Addison's disease is rare, affecting only 1 in every 100,000 people, and can be disabling. If you have Addison's disease and need to file for disability, here are two things that you should know before you file.
1. How do you explain your condition?
Keep in mind that because your condition is rare, and because no two people are exactly alike, simply putting down your disabling condition as "Addison's disease" on the paperwork isn't going to be enough to explain to Social Security's doctors exactly what symptoms you suffer.
Addison's disease can produce a range of complex symptoms:
When you fill out your paperwork, use the opportunity to list each major symptom of your condition as if it were its own disability. In the case of endocrine disorders like yours, Social Security will evaluate your symptoms one at a time. For example, if one of your symptoms happens to be depression, Social Security will evaluate that symptom under its rules for mood disorders.
Think about your symptoms carefully as you fill out your paperwork so that you don't skip anything important. These will all be considered together when the decision about your case is made.
2. How do you explain the ways it limits you from working?
Explaining your individual symptoms is only half of the important information that you need to make sure that you give Social Security in order to be successful in your disability claim. Some people with Addison's disease are able to take cortisone supplements and function fairly normally. Others don't stabilize well and become disabled. You need to explain exactly how your condition prevents you from working.
There is space on the Social Security Disability application to offer information that will help your case. Take the time to describe how your symptoms limit your ability to function and work by comparing your symptoms to your job duties.
For example, if you work as a teacher, and one of the symptoms that you experience from Addison's is difficulty concentrating, it may be difficult to keep focused on your lesson plan or explain complex problems to others. You may lose track of what you've already covered in class and repeat yourself. If you suffer from fatigue that has caused you to fall asleep at your desk or while at lunch, explain this. The more clearly you describe examples of how your particular version of the disease affects your ability to function on the job, the better your odds of getting approved.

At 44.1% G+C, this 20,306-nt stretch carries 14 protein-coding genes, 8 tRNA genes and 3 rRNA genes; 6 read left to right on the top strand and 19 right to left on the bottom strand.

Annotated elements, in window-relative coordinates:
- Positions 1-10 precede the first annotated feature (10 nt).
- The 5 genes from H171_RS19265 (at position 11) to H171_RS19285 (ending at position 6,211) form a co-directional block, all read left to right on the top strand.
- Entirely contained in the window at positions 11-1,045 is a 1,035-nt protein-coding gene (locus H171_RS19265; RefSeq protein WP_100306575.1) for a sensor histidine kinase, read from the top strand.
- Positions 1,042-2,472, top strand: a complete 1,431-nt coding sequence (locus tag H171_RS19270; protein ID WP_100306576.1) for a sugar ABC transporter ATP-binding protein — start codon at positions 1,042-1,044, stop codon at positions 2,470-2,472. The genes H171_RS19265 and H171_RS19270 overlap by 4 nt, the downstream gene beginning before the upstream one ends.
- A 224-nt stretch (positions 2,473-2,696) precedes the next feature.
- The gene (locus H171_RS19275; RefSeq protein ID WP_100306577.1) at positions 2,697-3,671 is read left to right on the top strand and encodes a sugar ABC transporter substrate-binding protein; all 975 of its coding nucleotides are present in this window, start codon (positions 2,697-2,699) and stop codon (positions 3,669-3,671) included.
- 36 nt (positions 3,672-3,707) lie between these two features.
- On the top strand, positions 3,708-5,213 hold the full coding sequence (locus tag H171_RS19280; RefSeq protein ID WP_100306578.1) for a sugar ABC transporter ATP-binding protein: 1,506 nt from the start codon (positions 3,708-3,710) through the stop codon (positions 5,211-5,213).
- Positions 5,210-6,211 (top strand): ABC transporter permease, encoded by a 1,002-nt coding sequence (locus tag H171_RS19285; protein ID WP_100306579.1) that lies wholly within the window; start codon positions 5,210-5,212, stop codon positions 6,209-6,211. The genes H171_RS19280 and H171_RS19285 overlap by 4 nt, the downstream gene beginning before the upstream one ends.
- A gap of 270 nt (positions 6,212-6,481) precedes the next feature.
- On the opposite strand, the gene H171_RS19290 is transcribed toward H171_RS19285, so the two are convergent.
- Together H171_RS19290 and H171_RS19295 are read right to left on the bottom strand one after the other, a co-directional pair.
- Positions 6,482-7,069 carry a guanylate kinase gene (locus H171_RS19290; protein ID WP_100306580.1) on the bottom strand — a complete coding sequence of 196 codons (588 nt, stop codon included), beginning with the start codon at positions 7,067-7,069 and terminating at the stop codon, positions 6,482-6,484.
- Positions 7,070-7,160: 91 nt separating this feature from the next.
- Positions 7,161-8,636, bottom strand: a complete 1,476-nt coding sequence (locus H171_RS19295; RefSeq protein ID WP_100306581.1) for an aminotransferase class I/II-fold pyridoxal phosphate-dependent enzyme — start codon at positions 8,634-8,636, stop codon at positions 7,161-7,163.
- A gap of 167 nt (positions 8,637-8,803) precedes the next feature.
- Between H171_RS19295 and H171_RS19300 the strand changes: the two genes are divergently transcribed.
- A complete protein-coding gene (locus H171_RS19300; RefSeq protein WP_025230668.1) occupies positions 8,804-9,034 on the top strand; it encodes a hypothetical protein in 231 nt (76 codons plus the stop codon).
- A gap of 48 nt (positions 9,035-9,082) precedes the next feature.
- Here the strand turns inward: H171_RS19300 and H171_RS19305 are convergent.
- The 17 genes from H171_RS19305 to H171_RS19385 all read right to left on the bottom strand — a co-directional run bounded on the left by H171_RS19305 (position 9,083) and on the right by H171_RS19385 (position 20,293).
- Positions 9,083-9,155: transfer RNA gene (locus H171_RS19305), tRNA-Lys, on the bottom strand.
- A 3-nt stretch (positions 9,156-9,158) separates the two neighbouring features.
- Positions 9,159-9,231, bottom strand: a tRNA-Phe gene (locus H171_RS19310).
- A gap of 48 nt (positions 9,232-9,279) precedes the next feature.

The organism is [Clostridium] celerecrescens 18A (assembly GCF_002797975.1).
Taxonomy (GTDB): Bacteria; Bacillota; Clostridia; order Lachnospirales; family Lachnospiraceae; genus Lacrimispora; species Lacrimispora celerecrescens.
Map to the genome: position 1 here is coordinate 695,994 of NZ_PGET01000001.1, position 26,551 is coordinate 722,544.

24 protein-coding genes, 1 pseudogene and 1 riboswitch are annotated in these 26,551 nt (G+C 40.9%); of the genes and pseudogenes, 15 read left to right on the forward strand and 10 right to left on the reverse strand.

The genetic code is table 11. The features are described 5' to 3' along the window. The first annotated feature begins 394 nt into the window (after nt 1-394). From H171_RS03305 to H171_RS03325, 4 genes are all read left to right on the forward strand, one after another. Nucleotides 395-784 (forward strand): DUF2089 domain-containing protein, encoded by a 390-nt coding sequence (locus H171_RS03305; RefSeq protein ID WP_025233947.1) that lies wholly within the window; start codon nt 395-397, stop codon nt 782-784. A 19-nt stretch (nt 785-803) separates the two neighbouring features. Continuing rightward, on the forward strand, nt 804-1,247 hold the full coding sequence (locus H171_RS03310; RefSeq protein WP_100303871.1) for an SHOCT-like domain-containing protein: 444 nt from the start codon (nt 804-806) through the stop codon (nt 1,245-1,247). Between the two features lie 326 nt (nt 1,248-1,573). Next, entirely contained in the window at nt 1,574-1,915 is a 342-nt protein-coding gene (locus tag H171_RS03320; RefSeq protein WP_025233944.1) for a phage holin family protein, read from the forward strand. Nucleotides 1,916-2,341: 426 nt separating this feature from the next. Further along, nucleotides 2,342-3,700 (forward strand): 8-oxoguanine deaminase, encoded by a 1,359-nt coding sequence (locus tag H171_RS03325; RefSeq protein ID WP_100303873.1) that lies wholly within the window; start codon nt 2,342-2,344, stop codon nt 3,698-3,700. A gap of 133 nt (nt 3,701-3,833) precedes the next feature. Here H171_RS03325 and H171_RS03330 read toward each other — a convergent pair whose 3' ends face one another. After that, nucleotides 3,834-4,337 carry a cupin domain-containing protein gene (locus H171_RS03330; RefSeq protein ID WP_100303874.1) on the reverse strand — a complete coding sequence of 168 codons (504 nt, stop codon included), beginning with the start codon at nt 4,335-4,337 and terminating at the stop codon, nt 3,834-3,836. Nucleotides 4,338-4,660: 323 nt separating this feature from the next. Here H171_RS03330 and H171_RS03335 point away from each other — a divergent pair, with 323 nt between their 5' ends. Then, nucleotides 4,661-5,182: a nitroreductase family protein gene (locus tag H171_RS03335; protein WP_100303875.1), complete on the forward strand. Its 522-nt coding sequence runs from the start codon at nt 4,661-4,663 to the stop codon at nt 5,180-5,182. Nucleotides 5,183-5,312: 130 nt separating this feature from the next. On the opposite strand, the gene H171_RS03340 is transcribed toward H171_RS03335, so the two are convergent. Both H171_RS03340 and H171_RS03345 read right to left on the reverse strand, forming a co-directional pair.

Living with an uncommon medical problem isn't easy. It also presents some unique challenges when filing for disability benefits because even medical professionals may be unfamiliar with the condition and the range of symptoms that you experience. Don't assume that they will understand your problems and limitations just by telling them that you have Addison's disease -- describe it for them.
If you're having difficulty with your claim, consider talking to an attorney and asking for help. An attorney who handles disability claims can guide you through the process. For more information, contact Duncan Disability Law SC or a similar firm.
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